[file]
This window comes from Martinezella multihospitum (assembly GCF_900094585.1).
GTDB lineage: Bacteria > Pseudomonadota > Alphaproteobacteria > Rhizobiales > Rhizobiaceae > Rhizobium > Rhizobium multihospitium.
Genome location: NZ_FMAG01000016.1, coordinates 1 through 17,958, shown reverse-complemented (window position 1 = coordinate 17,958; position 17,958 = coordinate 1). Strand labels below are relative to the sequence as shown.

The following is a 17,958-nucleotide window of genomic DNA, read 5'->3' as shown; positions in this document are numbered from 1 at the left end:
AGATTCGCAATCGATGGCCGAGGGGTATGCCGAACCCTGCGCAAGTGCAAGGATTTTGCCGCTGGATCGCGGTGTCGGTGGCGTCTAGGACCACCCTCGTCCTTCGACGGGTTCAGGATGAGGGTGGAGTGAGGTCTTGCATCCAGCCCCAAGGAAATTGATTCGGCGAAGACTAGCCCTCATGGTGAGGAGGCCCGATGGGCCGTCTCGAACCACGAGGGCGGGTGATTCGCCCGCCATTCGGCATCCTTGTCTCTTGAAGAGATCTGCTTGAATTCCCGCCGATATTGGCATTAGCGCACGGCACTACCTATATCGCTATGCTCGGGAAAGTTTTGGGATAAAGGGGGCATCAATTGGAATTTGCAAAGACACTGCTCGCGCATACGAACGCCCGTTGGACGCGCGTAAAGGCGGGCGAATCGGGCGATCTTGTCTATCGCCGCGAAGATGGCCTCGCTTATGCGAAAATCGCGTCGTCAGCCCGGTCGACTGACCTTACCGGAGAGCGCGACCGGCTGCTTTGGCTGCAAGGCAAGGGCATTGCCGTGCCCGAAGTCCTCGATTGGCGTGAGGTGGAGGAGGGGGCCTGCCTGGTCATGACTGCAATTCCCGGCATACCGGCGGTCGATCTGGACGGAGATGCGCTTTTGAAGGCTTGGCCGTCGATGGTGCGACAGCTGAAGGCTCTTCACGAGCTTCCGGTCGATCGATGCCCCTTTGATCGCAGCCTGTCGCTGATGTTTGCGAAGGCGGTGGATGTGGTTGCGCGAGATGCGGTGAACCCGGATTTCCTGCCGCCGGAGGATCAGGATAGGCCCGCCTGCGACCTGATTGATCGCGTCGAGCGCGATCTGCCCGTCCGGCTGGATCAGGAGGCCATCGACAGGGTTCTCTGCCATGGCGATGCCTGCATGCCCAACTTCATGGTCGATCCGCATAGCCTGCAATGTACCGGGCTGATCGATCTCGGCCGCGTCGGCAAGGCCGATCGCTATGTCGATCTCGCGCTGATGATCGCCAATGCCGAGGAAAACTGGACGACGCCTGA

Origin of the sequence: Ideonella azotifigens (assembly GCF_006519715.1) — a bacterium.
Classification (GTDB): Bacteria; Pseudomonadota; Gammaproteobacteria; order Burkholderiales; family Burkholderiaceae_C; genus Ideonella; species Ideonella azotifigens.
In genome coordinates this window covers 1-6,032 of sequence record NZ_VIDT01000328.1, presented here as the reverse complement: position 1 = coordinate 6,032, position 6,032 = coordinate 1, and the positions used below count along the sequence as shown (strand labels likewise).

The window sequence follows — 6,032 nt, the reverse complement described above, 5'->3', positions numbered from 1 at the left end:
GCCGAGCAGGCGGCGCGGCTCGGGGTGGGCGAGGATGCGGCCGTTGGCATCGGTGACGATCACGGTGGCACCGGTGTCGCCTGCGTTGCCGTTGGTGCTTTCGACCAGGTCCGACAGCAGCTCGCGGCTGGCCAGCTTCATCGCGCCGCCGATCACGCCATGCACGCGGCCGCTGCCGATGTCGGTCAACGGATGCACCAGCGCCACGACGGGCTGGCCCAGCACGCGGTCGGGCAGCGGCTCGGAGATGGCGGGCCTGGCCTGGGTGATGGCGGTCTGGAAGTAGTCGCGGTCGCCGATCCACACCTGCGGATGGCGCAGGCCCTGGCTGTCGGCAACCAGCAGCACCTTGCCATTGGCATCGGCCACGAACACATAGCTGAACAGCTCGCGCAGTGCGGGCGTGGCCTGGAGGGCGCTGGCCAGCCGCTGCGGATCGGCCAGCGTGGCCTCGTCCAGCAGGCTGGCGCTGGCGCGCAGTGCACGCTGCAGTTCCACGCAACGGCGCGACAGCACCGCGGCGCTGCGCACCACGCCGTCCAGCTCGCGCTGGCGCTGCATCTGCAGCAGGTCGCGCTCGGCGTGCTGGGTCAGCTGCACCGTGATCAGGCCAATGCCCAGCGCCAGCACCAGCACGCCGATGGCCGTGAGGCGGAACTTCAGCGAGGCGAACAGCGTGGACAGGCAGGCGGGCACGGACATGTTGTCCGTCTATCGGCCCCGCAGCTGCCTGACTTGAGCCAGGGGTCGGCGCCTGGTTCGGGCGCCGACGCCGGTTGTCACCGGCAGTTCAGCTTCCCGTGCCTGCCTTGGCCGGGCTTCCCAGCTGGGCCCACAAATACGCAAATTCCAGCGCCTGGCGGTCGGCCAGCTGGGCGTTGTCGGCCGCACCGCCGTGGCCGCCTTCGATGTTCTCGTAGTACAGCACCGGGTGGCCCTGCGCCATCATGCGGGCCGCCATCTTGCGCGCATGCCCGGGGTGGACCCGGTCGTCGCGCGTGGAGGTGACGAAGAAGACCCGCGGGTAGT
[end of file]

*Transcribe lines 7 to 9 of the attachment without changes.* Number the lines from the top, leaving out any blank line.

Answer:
Classification (GTDB): Bacteria; Pseudomonadota; Gammaproteobacteria; order Burkholderiales; family Burkholderiaceae_C; genus Ideonella; species Ideonella azotifigens.
In genome coordinates this window covers 1-6,032 of sequence record NZ_VIDT01000328.1, presented here as the reverse complement: position 1 = coordinate 6,032, position 6,032 = coordinate 1, and the positions used below count along the sequence as shown (strand labels likewise).

The window sequence follows — 6,032 nt, the reverse complement described above, 5'->3', positions numbered from 1 at the left end: